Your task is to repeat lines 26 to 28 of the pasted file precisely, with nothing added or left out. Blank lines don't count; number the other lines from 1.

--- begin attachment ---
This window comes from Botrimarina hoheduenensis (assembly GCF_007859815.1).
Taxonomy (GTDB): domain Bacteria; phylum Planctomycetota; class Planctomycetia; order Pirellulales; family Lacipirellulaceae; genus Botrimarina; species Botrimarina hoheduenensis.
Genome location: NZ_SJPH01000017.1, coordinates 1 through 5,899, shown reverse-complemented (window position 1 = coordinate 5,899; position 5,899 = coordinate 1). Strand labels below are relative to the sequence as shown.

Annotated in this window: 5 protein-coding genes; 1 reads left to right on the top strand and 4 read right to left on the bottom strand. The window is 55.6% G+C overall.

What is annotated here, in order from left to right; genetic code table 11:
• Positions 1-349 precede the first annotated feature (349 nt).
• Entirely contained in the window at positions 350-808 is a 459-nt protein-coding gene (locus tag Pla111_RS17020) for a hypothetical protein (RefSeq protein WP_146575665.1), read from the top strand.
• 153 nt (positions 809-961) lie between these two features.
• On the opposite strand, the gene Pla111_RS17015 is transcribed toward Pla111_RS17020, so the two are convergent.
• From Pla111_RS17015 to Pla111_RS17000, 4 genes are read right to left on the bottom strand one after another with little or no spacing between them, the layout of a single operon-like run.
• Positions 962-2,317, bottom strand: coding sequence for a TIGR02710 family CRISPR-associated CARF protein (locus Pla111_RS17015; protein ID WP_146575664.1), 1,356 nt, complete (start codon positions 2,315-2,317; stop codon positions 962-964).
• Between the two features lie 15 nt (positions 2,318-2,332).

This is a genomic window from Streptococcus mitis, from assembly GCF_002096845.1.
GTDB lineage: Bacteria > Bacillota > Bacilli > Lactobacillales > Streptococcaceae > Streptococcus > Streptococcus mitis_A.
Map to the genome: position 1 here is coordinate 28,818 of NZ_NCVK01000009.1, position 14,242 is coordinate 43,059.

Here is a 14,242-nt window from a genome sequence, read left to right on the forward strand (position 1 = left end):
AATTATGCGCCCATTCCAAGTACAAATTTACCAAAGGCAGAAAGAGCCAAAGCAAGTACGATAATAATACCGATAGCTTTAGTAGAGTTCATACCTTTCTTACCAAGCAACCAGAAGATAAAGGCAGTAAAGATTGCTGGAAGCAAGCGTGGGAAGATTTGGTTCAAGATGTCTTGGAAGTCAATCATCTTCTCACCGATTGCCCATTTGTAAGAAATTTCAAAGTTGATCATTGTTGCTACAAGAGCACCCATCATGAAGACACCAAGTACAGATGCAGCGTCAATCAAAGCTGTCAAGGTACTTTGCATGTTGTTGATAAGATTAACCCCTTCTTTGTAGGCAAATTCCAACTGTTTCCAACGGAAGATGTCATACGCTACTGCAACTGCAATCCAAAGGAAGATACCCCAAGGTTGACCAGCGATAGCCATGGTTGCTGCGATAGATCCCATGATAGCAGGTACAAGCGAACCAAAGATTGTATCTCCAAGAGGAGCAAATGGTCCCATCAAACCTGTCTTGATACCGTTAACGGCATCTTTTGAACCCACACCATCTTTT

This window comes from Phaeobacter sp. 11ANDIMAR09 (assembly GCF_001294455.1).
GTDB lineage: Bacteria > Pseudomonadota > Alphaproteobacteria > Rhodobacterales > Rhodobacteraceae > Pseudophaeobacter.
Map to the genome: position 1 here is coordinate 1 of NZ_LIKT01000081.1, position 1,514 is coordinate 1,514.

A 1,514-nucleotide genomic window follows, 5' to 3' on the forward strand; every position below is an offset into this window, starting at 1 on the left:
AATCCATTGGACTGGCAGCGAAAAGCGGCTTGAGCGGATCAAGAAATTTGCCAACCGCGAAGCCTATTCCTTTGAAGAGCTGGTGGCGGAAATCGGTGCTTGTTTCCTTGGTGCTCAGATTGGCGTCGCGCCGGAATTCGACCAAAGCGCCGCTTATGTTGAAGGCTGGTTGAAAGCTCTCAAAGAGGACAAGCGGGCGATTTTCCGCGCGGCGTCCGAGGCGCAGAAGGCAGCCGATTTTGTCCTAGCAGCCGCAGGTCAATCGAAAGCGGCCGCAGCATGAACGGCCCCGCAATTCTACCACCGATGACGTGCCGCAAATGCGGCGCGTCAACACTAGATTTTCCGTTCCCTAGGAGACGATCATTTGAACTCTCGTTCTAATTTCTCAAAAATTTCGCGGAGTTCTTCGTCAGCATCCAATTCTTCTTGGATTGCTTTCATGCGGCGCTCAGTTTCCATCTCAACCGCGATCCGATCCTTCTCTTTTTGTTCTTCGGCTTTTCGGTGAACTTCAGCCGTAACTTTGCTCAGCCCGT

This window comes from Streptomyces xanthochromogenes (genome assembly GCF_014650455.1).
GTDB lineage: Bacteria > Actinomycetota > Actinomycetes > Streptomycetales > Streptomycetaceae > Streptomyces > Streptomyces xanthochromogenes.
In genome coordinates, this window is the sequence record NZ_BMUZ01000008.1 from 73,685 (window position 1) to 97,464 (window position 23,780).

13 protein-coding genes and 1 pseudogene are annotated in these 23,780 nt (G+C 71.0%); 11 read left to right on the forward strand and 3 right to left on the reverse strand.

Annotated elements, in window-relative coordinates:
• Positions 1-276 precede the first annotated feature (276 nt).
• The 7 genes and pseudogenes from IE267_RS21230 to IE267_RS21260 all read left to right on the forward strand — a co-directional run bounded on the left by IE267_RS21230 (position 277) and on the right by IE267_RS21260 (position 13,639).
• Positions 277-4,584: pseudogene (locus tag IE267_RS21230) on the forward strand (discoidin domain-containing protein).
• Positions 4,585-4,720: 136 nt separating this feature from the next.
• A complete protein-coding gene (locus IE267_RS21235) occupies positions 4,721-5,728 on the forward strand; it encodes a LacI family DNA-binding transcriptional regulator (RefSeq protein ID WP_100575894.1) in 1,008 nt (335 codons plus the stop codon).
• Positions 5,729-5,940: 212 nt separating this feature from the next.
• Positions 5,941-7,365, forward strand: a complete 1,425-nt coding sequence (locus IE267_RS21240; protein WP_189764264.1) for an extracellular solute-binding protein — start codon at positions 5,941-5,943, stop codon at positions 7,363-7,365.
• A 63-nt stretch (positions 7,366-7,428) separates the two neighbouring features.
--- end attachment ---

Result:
13 protein-coding genes and 1 pseudogene are annotated in these 23,780 nt (G+C 71.0%); 11 read left to right on the forward strand and 3 right to left on the reverse strand.

Annotated elements, in window-relative coordinates:
• Positions 1-276 precede the first annotated feature (276 nt).